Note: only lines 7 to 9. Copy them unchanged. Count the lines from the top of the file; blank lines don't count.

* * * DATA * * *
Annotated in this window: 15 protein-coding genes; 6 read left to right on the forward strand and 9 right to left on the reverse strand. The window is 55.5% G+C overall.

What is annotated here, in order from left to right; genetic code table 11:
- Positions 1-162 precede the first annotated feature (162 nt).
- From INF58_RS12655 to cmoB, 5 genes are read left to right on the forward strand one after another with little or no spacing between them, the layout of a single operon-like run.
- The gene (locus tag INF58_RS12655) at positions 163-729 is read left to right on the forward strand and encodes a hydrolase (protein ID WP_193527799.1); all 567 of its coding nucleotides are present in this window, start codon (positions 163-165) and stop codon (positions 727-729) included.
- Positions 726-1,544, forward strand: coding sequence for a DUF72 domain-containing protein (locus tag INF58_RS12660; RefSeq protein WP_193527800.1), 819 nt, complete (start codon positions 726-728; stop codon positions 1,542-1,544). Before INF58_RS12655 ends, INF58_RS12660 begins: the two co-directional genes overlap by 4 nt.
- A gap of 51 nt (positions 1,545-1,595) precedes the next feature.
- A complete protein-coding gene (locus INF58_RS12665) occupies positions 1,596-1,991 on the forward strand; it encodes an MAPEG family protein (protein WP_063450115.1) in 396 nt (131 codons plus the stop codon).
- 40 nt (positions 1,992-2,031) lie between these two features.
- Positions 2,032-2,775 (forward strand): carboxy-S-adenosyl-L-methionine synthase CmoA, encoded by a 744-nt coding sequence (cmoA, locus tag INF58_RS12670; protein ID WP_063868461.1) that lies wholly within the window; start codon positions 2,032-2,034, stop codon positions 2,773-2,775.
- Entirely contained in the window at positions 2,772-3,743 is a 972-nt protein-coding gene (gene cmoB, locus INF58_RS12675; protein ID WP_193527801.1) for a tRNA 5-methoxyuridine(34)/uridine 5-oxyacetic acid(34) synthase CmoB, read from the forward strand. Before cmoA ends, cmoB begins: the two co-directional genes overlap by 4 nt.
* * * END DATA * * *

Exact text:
- A gap of 51 nt (positions 1,545-1,595) precedes the next feature.
- A complete protein-coding gene (locus INF58_RS12665) occupies positions 1,596-1,991 on the forward strand; it encodes an MAPEG family protein (protein WP_063450115.1) in 396 nt (131 codons plus the stop codon).
- 40 nt (positions 1,992-2,031) lie between these two features.